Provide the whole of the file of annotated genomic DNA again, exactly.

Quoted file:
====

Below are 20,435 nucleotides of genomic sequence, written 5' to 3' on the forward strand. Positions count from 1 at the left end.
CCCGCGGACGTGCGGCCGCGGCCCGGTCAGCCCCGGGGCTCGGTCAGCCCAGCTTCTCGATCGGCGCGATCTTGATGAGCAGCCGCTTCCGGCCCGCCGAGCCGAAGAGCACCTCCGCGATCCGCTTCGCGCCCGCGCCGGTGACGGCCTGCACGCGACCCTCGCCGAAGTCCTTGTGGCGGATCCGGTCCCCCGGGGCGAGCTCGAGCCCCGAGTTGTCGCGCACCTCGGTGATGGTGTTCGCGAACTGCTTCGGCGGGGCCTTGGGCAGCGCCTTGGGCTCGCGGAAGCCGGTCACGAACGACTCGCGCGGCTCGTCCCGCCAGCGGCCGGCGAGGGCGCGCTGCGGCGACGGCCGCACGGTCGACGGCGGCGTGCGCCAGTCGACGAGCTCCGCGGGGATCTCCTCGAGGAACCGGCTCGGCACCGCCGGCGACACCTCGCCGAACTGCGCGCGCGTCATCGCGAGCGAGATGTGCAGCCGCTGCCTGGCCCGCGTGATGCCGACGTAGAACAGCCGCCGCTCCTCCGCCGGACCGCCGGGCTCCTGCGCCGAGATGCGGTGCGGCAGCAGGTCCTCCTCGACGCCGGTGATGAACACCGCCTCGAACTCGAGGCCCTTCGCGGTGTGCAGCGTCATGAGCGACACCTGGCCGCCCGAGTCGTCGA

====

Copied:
Below are 20,435 nucleotides of genomic sequence, written 5' to 3' on the forward strand. Positions count from 1 at the left end.
CCCGCGGACGTGCGGCCGCGGCCCGGTCAGCCCCGGGGCTCGGTCAGCCCAGCTTCTCGATCGGCGCGATCTTGATGAGCAGCCGCTTCCGGCCCGCCGAGCCGAAGAGCACCTCCGCGATCCGCTTCGCGCCCGCGCCGGTGACGGCCTGCACGCGACCCTCGCCGAAGTCCTTGTGGCGGATCCGGTCCCCCGGGGCGAGCTCGAGCCCCGAGTTGTCGCGCACCTCGGTGATGGTGTTCGCGAACTGCTTCGGCGGGGCCTTGGGCAGCGCCTTGGGCTCGCGGAAGCCGGTCACGAACGACTCGCGCGGCTCGTCCCGCCAGCGGCCGGCGAGGGCGCGCTGCGGCGACGGCCGCACGGTCGACGGCGGCGTGCGCCAGTCGACGAGCTCCGCGGGGATCTCCTCGAGGAACCGGCTCGGCACCGCCGGCGACACCTCGCCGAACTGCGCGCGCGTCATCGCGAGCGAGATGTGCAGCCGCTGCCTGGCCCGCGTGATGCCGACGTAGAACAGCCGCCGCTCCTCCGCCGGACCGCCGGGCTCCTGCGCCGAGATGCGGTGCGGCAGCAGGTCCTCCTCGACGCCGGTGATGAACACCGCCTCGAACTCGAGGCCCTTCGCGGTGTGCAGCGTCATGAGCGACACCTGGCCGCCCGAGTCGTCGA